Geocoding: a route to deeper transparency

Guest blog by Sohir Debbiche, IATI Project Coordinator for African Development Bank

Introduction by Joni Hillman, Aid Transparency Programme Manager 

One of the purposes of IATI was to make information about aid not only more transparent, but easier for stakeholders in developing countries, and elsewhere, to actually use. Geocoding is one of the most exciting developments in this regard, meaning aid money can be traced to a close approximation of where its ultimate beneficiaries will be. We asked the African Development Bank to guest blog for us, with an update on the geocoding project they are undertaking with the support of Aiddata. We hope this inspires other publishers to explore the benefits of geocoding their IATI data.

This blog, a guest post by Sohir Debbiche (IATI Project Coordinator for African Development Bank), gives some insight into one of the major aspects of the Bank’s new focus on transparency: geocoding.

What is geocoding, why is the Bank doing this, and how is it being implemented?

Geocoding: a route to deeper transparency

sohir debbiche

The African Development Bank has proved its commitment to transparency by joining the ranks of over 190 development organisations who are publishing data to the International Aid Transparency Initiative.

Having disclosed data on both its public and private sector activities as well as providing precise geocoded information, the Bank has also developed its disclosure and access to information policy. Effective since February 2013, this policy will help it prove its commitment to transparency in carrying out its projects. 

MapAfrica

As most of DI’s readers will know, geocoding (turning the location of development activities into coordinates that enable accurate placement on a map) has long been high on the agenda for those interested in the traceability of funding for development projects. With this objective in mind, AfDB is geocoding its entire portfolio of activities, by mapping the exact location of the operations on the ground. This will also help the Bank better integrate its actions with other national open data and geospatial initiatives, principally the Open Aid Partnership, USAID and AidData.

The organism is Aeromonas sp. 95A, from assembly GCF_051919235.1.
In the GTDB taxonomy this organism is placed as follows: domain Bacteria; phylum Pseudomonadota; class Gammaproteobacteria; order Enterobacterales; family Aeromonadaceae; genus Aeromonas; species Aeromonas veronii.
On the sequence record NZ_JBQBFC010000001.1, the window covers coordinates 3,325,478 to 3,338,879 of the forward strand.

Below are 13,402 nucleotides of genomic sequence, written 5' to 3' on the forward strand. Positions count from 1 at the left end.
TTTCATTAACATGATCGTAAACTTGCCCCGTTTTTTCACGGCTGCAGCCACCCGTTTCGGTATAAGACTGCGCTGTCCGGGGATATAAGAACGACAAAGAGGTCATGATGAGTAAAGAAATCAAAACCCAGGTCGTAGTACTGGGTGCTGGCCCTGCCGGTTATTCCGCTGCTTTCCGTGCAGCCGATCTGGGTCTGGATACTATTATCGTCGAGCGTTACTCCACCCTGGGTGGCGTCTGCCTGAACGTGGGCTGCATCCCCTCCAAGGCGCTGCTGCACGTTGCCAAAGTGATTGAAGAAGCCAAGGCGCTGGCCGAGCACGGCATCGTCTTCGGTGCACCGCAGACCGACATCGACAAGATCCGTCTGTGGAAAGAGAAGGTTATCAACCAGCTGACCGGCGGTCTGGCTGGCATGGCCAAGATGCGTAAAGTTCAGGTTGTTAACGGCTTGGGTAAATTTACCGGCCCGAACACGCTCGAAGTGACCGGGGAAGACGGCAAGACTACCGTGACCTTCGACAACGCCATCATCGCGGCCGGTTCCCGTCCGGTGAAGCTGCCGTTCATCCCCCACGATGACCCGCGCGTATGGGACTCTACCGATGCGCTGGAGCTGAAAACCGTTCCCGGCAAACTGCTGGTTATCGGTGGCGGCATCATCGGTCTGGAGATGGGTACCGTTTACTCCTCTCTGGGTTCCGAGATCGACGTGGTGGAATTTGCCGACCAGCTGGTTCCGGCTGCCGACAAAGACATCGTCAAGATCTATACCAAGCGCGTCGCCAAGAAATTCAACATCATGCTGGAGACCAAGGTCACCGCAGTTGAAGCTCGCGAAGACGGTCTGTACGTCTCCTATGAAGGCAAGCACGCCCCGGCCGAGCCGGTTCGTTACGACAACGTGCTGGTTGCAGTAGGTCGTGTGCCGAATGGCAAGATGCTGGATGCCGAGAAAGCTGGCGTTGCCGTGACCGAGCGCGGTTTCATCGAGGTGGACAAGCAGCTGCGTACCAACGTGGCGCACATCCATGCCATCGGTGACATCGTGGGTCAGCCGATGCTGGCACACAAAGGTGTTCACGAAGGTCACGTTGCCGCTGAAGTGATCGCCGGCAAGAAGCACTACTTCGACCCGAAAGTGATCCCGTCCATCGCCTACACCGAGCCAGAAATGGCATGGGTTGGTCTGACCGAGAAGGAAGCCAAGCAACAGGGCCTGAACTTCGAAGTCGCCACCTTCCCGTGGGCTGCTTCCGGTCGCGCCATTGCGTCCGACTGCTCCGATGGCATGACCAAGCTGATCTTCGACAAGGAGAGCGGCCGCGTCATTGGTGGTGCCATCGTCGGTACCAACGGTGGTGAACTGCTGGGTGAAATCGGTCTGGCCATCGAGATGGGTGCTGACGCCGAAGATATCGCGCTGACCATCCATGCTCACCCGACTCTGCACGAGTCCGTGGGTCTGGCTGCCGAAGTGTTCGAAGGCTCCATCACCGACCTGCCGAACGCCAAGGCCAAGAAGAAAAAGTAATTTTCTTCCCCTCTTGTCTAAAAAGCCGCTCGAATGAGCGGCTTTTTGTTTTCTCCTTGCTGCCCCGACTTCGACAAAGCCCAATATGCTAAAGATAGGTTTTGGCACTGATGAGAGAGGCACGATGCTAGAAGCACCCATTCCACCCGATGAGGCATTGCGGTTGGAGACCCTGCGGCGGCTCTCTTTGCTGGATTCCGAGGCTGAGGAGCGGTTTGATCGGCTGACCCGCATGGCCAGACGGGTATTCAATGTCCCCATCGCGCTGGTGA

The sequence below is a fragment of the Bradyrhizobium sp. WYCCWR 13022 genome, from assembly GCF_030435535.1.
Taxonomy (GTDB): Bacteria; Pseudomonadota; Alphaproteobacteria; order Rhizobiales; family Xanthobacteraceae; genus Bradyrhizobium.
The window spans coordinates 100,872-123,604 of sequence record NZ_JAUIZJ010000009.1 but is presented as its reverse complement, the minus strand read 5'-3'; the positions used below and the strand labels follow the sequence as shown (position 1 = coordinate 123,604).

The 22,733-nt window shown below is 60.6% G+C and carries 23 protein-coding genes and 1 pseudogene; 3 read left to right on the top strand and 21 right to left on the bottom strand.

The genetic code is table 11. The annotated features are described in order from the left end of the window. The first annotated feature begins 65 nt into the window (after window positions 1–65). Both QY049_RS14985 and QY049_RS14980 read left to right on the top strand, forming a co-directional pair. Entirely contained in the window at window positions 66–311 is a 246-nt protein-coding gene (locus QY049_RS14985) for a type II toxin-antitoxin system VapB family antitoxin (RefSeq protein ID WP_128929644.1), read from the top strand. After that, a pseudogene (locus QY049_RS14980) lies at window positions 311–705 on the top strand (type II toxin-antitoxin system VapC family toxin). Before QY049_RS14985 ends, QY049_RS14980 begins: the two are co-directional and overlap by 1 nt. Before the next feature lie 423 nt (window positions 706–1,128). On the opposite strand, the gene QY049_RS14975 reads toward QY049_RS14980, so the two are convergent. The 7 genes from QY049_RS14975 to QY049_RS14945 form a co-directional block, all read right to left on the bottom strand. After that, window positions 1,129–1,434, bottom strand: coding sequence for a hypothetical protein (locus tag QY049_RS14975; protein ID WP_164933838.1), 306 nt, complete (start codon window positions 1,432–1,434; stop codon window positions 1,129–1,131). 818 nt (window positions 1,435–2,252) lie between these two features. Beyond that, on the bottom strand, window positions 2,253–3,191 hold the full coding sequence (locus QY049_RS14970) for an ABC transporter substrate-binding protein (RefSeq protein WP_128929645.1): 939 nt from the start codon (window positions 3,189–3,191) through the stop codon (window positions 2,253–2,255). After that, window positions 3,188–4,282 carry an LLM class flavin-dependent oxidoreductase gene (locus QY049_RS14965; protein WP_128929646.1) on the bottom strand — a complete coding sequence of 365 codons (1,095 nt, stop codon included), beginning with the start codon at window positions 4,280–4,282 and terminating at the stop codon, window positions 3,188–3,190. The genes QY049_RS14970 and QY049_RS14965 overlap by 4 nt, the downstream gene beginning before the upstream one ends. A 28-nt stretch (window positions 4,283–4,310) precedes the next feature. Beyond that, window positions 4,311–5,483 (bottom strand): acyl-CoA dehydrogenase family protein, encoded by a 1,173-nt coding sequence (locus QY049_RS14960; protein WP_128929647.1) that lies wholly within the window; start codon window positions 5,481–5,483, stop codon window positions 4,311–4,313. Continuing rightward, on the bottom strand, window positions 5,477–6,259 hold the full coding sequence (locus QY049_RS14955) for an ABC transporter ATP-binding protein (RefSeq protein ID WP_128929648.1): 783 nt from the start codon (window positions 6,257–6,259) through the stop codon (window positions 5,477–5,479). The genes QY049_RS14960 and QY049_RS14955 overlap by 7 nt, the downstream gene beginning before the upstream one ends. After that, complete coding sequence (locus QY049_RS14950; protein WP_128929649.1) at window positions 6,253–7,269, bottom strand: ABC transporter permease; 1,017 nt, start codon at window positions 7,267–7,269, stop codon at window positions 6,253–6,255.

In doing so, it will also improve the Bank’s ability to invest in areas where actions are most needed. Today all active projects approved between 2002 and 2012 have been geocoded (with the exception of budget support and institutional strengthening projects (ISPs) and the geocoding of 2013 projects is currently underway. This means 575 operations and 5600 project locations are now geocoded.

mapafrica

A snapshot of AfDB ‘s ‘MapAfrica’ platform, which will be available for use soon

Being able to understand which projects exist, where gaps are, and who is working on what to address these gaps, will help all parties make more informed choices. For example, overlaying planned interventions with open data from governments, other donors, researchers, or NGOs on population, poverty, disease, or other indicators will help to better target, and also better measure, results. Geocoding also offers a powerful tool to close the feedback loop, by allowing beneficiaries to share their views on the success of the operations. AfDB plans more civil society engagement in its efforts for more accountability to stakeholders, and to gauge the effectiveness of their projects, for example a beneficiary engagement project, in which stakeholders will be able to provide feedback by clicking on a project location on the MapAfrica platform. We hope to roll out this beneficiary feedback pilot in approximately one year, and hope this learning experience will result in improved decisions and better project outcomes.

How is the geocoding being done?

The Bank worked with AidData to geocode its project locations according to the IATI 1.03 standard. The geocoded data were created using AfDB’s portfolio portal and project documents, which were processed by AidData researchers using a methodology which includes strict quality control measures. The location references were pulled from Geonames.org, a geographical database, and were joined to administrative boundary files for each country allowing data users to have not only the point data, but also the administrative regions which govern each point.

The data were then merged into the AfDB IATI feed for publication. Currently, the Bank and AidData are working together to integrate geocoding into the Bank’s internal reporting systems, ensuring that data can be sustainably geocoded and reported to IATI by its project managers.

Feedback from partners has been positive but numerous challenges remain. As with other organisations publishing a large amount of IATI data, one high priority is in strengthening systems and tools to make transparency part of the institution’s way of doing business. Reforms are already on-going as part of the broader results agenda at the African Development Bank.

With thanks for their contributions to:

Olivier Shingiro, Senior Results Specialist, AfDB

Joshua Powell, Innovation Team Manager, Aiddata